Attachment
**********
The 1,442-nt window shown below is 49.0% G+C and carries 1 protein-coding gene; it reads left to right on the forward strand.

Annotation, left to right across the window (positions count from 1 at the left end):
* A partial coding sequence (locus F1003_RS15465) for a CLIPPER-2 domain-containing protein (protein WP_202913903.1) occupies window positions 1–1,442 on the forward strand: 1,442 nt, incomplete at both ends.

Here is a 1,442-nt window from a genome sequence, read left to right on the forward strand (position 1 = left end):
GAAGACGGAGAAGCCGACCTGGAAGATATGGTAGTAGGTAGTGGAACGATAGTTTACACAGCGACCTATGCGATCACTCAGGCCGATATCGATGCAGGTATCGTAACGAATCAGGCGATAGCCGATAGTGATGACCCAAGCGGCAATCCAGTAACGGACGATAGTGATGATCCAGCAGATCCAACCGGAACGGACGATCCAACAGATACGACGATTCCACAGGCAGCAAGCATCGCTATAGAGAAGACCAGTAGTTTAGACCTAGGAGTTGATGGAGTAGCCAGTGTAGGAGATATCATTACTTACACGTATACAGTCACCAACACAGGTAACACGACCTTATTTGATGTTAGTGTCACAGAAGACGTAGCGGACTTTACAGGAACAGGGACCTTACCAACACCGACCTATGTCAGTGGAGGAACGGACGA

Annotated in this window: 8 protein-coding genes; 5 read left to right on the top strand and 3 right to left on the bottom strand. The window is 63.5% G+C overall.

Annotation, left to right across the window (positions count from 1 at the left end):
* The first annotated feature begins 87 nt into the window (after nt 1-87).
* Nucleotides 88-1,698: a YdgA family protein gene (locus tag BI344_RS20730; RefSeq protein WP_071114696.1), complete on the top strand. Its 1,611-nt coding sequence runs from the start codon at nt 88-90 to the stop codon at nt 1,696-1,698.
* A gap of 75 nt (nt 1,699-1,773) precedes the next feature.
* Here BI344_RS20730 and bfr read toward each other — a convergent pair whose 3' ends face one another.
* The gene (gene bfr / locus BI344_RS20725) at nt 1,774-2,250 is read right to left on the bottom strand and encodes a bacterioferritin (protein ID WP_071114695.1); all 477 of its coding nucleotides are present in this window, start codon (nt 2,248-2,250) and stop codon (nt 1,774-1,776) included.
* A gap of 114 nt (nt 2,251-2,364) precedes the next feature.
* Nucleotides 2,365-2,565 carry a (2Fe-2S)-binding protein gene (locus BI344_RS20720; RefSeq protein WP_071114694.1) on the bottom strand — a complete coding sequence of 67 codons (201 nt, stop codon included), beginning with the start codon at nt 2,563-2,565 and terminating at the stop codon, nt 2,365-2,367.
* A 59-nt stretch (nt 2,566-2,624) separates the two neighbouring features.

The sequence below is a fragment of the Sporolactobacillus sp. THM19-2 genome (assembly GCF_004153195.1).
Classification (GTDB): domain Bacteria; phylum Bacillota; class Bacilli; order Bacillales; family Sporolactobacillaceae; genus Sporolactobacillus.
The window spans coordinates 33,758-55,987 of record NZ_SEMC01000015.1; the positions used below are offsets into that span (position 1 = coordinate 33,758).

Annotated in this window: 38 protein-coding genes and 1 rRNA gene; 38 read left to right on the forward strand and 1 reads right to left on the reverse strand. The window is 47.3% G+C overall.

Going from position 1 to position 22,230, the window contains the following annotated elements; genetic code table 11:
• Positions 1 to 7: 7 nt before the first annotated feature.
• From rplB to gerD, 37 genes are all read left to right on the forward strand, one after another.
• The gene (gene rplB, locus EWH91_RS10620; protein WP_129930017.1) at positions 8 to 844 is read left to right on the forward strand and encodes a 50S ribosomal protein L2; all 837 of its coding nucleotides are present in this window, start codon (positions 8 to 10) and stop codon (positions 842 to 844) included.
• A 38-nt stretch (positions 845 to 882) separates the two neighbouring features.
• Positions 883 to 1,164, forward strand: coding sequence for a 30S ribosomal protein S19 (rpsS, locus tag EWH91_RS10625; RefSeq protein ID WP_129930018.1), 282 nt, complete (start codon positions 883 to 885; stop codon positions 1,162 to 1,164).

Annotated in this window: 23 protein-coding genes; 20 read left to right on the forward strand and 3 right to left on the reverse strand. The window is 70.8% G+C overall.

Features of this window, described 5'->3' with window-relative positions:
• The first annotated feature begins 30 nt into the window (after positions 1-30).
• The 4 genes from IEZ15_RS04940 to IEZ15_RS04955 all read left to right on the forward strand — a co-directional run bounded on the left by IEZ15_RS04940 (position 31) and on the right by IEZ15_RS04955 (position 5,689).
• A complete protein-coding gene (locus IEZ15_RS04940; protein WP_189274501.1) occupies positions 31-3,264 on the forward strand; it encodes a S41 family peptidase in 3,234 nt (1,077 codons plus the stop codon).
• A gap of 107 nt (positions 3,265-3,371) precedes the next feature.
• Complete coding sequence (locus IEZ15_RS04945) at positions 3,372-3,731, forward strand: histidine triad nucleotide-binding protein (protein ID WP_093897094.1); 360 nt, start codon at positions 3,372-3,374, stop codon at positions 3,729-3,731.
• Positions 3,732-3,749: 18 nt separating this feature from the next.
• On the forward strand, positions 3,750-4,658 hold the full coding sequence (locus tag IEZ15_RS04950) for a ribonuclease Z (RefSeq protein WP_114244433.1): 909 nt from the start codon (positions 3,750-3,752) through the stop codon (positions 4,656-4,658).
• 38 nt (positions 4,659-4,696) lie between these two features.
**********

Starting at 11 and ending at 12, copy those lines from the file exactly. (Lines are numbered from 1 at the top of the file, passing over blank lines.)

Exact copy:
* Here BI344_RS20730 and bfr read toward each other — a convergent pair whose 3' ends face one another.
* The gene (gene bfr / locus BI344_RS20725) at nt 1,774-2,250 is read right to left on the bottom strand and encodes a bacterioferritin (protein ID WP_071114695.1); all 477 of its coding nucleotides are present in this window, start codon (nt 2,248-2,250) and stop codon (nt 1,774-1,776) included.